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The word city could be used to describe a decision taken by a more or less organized group of people to settle in a specific geographic location in order to live there. Cities need density; a critical mass of people who, through pressure, make things happen. Cities need to feed this critical mass of people and they need relatively clear routes for exchanging and enriching what they produce. This is how cities develop. This is what they thrive on. Thus cities – any city – are always positioned in a more or less strategic location, with control over routes, roads, ports and crossroads. They are generally protected or defined by a geographical feature: the course of a river, a mountain, etc. A city is always a boundary. And boundaries are always the most interesting of places; the places where things happen: parties in apartments always end up spilling into the hallways. Any city that might come to mind can be defined by one or more of these characteristics. London is located on the first piece of stable ground possible back from the Thames Estuary. Rotterdam and New York control enormous ports. Atlanta, apparently in the middle of nowhere, controls what was and probably still is the biggest railway hub on the whole East Coast of the United States: indeed, its first name was Terminus: the gateway to the West. Etcetera. There are as many etceteras are there are cities.

If we look at Barcelona, a city spread along a relatively flat strip of land bordered by the Collserola range, the sea and the Llobregat and Besòs rivers, we can easily see the natural and artificial flows (connecting pathways, essentially) that integrate perfectly in the urban layout. They can be traced with a pencil on a map without once lifting it or deviating or making any sudden movements on the paper. They can be travelled, therefore, in a single, smooth tracing. They tend to come together at the centre of the city. And this can also be scaled. Explaining it here would take too long. The short version entails printing off a map of the Old Quarter and realizing the number of natural flows that can be traced with an old-fashioned broad pencil in exactly the same way as on a large-scale plan.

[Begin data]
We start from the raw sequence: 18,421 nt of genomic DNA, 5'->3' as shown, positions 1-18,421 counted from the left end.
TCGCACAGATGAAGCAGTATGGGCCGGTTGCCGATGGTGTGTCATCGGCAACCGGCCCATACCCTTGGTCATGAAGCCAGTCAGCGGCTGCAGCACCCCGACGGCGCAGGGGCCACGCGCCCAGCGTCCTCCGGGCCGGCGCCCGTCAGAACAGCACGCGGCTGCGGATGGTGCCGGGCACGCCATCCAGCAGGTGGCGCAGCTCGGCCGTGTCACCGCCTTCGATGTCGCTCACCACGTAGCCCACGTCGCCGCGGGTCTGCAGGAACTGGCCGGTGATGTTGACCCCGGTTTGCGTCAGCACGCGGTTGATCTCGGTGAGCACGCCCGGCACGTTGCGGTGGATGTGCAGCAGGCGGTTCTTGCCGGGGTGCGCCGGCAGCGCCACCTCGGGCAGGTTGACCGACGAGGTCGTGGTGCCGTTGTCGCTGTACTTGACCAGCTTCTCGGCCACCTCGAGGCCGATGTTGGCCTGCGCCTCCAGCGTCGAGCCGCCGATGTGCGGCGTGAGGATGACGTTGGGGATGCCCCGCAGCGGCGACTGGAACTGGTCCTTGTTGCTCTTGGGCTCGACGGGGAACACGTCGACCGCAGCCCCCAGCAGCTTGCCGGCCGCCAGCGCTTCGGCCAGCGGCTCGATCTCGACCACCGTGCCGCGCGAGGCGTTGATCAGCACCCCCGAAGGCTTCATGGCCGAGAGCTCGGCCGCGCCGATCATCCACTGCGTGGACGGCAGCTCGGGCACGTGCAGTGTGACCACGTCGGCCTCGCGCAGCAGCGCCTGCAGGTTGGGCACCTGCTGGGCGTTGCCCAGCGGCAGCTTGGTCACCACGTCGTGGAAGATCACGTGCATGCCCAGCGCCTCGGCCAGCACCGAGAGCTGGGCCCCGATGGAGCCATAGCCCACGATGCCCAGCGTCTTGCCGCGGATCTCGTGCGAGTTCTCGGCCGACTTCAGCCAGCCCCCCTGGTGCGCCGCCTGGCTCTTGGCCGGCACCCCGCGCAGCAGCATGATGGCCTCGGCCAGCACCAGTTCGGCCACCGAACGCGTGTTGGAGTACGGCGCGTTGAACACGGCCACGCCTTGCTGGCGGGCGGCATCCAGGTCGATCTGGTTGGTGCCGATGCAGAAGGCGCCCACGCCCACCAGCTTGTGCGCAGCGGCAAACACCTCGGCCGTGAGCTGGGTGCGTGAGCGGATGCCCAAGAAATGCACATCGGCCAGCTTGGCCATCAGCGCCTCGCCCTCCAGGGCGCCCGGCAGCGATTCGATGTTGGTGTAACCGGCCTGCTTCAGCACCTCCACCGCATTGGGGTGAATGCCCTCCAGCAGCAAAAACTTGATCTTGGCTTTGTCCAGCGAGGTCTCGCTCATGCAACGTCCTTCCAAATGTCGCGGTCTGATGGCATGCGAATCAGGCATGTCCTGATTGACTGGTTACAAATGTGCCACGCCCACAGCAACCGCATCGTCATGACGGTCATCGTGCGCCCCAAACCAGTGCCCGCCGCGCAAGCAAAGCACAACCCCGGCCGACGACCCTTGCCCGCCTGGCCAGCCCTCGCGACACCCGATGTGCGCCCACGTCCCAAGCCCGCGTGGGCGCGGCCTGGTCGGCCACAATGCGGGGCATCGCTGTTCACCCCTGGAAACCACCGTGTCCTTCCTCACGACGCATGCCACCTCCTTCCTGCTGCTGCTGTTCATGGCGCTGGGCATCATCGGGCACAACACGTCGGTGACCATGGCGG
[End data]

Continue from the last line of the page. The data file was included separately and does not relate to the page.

Even the planning of the Ensanche district was based on a route that runs from one end of the city to the other, without a break, and connects transversally with the region via bridges across the rivers Llobregat and Besòs: the Gran Vía (its name says it all), planned precisely on a tangent point between the Old Quarter and the mountain of Montjuïc simultaneously. The transversal courses are not usually interrupted when following the lines that drain the plain of Barcelona. Nature was Cerdà’s big ally when it came to putting his plan onto paper. And when it didn’t fit, he twisted the layout so it would be absorbed.

The names of some of these streets that cross the geography of Barcelona change continuously along the way and this makes us forget their continuity. When this happens, the territory becomes deconstructed. For example: the course of the road from Barcelona to Tarragona, which today matches the course of the N-340, has been in existence at least since Roman times. It has never been cut, and never been lost. But until as recently as the first third of the 19th century it was abandoned, completely in disuse, apart from the odd military excursion. It was as if the road had never existed. It was used partially, usually to connect villages with their markets, as inter-county routes. Little more.